How to Give Notice

As a tenant, you are required to give at least one month’s written notice if you would like to move out of a rental unit. This means you must give one month’s notice before your rent is due. For example, if on the 16th of March you decide you would like to move out, you cannot give notice for a date earlier than 1st of May. However, if you decide you would like to move out on 29th of March, you can still give notice for the 1st of May. Notice must be in written form, containing the address of the rental unit, when the tenant plans to move out, and the tenant’s signature, and delivered to your landlord by hand delivery, dropping it in their mailbox, by fax, or by registered mail. Regardless of how you get the notice to your landlord, always keep a copy for your own record.

If you currently have a fixed lease term that does not state you need to move out at the end of the term, you will be required to complete that term before you can give notice. For example, if you begin renting in January and signed a lease with a one-year term, you cannot give notice for a date earlier than January 1st of the next year without breaking your lease. For more information about breaking your lease, see the Breaking Your Lease section. However you would be able to give notice on November 30 for January 1st and move out the day your lease agreement ends.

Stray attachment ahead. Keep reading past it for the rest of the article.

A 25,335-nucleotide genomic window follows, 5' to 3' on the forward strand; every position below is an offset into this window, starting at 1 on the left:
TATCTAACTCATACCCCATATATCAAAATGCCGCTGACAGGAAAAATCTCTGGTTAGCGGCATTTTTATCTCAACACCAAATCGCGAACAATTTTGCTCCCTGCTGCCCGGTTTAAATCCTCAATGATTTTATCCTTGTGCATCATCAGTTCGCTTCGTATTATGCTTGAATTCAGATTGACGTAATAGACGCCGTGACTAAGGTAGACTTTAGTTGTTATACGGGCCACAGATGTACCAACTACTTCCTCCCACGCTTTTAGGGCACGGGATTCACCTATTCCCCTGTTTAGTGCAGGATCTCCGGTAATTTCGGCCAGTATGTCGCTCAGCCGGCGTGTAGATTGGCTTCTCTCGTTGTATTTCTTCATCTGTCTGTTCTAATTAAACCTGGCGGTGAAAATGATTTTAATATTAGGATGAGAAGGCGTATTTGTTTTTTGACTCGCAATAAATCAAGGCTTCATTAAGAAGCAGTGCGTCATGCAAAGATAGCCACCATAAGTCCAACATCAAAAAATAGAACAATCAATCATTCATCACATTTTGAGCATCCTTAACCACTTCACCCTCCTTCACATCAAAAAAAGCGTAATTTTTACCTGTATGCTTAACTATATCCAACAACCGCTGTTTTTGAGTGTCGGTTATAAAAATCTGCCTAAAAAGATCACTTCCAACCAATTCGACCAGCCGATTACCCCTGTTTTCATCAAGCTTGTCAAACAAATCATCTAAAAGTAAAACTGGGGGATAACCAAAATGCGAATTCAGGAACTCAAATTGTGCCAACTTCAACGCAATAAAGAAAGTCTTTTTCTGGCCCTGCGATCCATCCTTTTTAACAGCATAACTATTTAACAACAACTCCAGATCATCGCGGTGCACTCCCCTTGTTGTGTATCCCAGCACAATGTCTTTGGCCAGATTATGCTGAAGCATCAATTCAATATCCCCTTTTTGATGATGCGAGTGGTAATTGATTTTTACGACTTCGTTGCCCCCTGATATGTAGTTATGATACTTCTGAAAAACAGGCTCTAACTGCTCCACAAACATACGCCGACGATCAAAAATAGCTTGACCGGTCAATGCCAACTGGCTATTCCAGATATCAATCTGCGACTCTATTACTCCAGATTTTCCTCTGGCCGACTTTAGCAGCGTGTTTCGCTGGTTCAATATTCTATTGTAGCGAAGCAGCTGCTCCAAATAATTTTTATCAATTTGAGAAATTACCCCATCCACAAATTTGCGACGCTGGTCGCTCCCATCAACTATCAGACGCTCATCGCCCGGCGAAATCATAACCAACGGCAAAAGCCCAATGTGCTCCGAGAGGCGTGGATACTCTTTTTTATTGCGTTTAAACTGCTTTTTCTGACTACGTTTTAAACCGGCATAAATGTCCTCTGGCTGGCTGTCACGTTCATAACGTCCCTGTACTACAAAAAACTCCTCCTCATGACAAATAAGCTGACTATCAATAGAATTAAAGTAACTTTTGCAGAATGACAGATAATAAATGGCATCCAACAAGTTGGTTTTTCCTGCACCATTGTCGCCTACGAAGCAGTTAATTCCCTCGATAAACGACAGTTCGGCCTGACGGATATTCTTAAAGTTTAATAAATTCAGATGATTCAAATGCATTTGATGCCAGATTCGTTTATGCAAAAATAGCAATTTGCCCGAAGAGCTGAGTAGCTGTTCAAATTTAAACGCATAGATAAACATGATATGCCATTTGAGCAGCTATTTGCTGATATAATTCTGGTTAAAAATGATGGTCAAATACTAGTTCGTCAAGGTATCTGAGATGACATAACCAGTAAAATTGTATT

If the fixed lease term requires the tenant to move out at the end of the term, you will not be required to give notice upon moving out of the residence.

It is always best to contact your landlord as soon as you know that you would like to move out to give your notice.

Breaking your Lease

If you signed a fixed-term lease and would like to move out of the rental unit before the end of the term, you will have to break your lease. Breaking your lease means that you are not living up to your side of the agreement, in this case to live in the rental unit for an agreed upon period of time. This often happens with students who only live in a location for the eight months of a study period, yet have signed a lease with a one-year term. It is best to never sign a lease with a term that is longer than you intend on living in a given location; however, this is not always an option.

If you sign a lease with a one-year term and leave before the term is up, you must pay rent for that rental unit until the end of your lease term unless your landlord is able to find another tenant. If your landlord is able to find another tenant, you must be released from the lease at the time the new tenant moves in. If your landlord is unable to find another tenant, they must prove that they tried to find one, and you must continue paying rent until the end of your lease. In this case, you must also give one month’s notice.